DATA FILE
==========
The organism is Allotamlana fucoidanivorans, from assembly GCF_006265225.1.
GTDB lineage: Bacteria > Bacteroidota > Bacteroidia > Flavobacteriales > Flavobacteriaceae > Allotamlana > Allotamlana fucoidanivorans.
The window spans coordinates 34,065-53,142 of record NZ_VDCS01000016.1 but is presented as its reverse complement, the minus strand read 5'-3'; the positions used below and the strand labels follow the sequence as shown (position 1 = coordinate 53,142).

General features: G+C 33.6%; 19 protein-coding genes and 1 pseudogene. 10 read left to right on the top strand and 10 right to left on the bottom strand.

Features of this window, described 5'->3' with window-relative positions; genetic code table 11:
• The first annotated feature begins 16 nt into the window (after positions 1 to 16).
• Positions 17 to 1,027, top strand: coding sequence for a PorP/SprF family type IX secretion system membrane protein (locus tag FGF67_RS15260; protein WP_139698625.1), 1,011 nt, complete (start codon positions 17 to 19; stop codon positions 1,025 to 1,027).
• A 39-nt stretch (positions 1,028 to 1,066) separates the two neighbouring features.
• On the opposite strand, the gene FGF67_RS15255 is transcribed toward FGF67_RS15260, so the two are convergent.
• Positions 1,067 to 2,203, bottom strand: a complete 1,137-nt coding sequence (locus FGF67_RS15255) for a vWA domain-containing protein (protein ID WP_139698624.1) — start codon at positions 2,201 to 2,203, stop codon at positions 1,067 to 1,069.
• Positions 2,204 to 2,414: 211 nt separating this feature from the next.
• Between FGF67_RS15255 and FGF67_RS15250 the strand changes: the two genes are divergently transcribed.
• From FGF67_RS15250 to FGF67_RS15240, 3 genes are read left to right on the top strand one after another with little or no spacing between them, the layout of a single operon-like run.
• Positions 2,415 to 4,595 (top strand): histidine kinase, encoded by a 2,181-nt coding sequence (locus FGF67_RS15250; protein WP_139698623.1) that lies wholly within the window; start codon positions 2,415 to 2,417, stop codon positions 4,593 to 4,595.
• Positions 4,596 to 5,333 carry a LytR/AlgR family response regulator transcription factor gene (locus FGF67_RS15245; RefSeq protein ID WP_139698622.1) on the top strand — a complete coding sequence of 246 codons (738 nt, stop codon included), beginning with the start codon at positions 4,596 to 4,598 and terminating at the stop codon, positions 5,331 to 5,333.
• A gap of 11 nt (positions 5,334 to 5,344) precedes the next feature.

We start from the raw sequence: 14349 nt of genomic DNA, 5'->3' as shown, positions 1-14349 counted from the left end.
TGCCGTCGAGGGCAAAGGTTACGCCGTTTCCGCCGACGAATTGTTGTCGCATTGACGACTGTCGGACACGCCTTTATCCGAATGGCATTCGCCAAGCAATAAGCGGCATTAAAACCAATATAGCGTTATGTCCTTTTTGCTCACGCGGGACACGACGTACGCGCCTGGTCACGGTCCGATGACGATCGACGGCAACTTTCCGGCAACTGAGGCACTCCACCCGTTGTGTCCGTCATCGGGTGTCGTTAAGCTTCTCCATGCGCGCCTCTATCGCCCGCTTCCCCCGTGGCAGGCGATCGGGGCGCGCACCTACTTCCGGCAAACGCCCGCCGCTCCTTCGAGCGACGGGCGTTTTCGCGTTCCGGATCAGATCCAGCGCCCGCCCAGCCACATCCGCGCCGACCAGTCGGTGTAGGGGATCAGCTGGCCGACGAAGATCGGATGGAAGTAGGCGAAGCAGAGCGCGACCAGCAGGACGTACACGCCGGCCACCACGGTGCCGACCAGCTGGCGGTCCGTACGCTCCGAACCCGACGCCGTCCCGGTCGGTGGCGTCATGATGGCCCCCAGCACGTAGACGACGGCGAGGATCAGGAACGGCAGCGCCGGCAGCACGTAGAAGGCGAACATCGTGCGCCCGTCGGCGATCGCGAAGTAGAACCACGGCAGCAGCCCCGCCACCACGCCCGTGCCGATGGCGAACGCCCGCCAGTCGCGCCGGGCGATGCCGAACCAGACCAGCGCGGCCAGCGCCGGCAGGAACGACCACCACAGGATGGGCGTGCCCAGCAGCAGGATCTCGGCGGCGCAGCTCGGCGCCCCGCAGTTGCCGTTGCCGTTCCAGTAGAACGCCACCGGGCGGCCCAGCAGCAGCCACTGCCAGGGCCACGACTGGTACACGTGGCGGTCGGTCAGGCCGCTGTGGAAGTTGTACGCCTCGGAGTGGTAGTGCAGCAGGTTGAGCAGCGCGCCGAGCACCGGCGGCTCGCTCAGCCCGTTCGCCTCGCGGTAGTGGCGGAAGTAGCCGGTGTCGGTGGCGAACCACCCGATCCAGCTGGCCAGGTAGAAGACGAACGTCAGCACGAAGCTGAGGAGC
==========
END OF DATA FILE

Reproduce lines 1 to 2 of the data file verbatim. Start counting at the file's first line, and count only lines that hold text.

The organism is Allotamlana fucoidanivorans, from assembly GCF_006265225.1.
GTDB lineage: Bacteria > Bacteroidota > Bacteroidia > Flavobacteriales > Flavobacteriaceae > Allotamlana > Allotamlana fucoidanivorans.